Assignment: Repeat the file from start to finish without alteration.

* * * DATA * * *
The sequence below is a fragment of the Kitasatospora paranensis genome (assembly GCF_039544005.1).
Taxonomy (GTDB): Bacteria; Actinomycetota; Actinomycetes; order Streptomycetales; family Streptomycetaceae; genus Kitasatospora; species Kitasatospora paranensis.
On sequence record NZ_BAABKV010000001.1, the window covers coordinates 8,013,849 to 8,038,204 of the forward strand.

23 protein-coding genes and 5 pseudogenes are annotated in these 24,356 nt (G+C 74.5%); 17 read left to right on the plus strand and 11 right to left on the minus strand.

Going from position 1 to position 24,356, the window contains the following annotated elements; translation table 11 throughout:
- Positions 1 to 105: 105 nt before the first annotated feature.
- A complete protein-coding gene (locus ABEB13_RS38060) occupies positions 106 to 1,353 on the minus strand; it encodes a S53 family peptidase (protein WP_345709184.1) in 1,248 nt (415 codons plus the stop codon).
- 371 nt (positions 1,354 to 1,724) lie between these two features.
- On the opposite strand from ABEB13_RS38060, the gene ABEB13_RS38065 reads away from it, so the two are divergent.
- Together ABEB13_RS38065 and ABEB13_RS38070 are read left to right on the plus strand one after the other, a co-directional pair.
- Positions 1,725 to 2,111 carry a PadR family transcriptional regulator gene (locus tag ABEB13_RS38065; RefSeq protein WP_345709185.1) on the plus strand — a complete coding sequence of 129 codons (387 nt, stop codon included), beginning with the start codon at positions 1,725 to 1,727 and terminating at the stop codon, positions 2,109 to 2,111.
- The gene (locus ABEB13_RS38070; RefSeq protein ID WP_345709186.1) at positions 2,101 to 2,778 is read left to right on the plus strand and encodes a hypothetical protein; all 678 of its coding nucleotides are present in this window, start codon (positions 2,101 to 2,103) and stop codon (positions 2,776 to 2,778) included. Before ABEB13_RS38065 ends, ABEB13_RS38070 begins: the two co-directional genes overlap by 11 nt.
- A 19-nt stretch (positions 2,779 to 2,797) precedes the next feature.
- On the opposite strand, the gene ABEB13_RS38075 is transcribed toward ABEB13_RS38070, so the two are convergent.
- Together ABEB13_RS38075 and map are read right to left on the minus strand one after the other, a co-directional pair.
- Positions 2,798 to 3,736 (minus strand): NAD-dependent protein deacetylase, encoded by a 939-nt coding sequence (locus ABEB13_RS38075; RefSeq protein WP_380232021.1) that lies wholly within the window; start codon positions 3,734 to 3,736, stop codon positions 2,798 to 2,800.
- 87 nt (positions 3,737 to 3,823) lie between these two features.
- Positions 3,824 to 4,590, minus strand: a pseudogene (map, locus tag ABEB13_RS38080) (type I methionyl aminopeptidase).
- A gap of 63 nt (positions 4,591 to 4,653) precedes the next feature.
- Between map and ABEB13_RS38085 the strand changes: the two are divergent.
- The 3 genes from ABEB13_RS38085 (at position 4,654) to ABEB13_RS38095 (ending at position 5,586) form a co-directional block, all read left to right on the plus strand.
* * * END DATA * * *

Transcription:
The sequence below is a fragment of the Kitasatospora paranensis genome (assembly GCF_039544005.1).
Taxonomy (GTDB): Bacteria; Actinomycetota; Actinomycetes; order Streptomycetales; family Streptomycetaceae; genus Kitasatospora; species Kitasatospora paranensis.
On sequence record NZ_BAABKV010000001.1, the window covers coordinates 8,013,849 to 8,038,204 of the forward strand.

23 protein-coding genes and 5 pseudogenes are annotated in these 24,356 nt (G+C 74.5%); 17 read left to right on the plus strand and 11 right to left on the minus strand.

Going from position 1 to position 24,356, the window contains the following annotated elements; translation table 11 throughout:
- Positions 1 to 105: 105 nt before the first annotated feature.
- A complete protein-coding gene (locus ABEB13_RS38060) occupies positions 106 to 1,353 on the minus strand; it encodes a S53 family peptidase (protein WP_345709184.1) in 1,248 nt (415 codons plus the stop codon).
- 371 nt (positions 1,354 to 1,724) lie between these two features.
- On the opposite strand from ABEB13_RS38060, the gene ABEB13_RS38065 reads away from it, so the two are divergent.
- Together ABEB13_RS38065 and ABEB13_RS38070 are read left to right on the plus strand one after the other, a co-directional pair.
- Positions 1,725 to 2,111 carry a PadR family transcriptional regulator gene (locus tag ABEB13_RS38065; RefSeq protein WP_345709185.1) on the plus strand — a complete coding sequence of 129 codons (387 nt, stop codon included), beginning with the start codon at positions 1,725 to 1,727 and terminating at the stop codon, positions 2,109 to 2,111.
- The gene (locus ABEB13_RS38070; RefSeq protein ID WP_345709186.1) at positions 2,101 to 2,778 is read left to right on the plus strand and encodes a hypothetical protein; all 678 of its coding nucleotides are present in this window, start codon (positions 2,101 to 2,103) and stop codon (positions 2,776 to 2,778) included. Before ABEB13_RS38065 ends, ABEB13_RS38070 begins: the two co-directional genes overlap by 11 nt.
- A 19-nt stretch (positions 2,779 to 2,797) precedes the next feature.
- On the opposite strand, the gene ABEB13_RS38075 is transcribed toward ABEB13_RS38070, so the two are convergent.
- Together ABEB13_RS38075 and map are read right to left on the minus strand one after the other, a co-directional pair.
- Positions 2,798 to 3,736 (minus strand): NAD-dependent protein deacetylase, encoded by a 939-nt coding sequence (locus ABEB13_RS38075; RefSeq protein WP_380232021.1) that lies wholly within the window; start codon positions 3,734 to 3,736, stop codon positions 2,798 to 2,800.
- 87 nt (positions 3,737 to 3,823) lie between these two features.
- Positions 3,824 to 4,590, minus strand: a pseudogene (map, locus tag ABEB13_RS38080) (type I methionyl aminopeptidase).
- A gap of 63 nt (positions 4,591 to 4,653) precedes the next feature.
- Between map and ABEB13_RS38085 the strand changes: the two are divergent.
- The 3 genes from ABEB13_RS38085 (at position 4,654) to ABEB13_RS38095 (ending at position 5,586) form a co-directional block, all read left to right on the plus strand.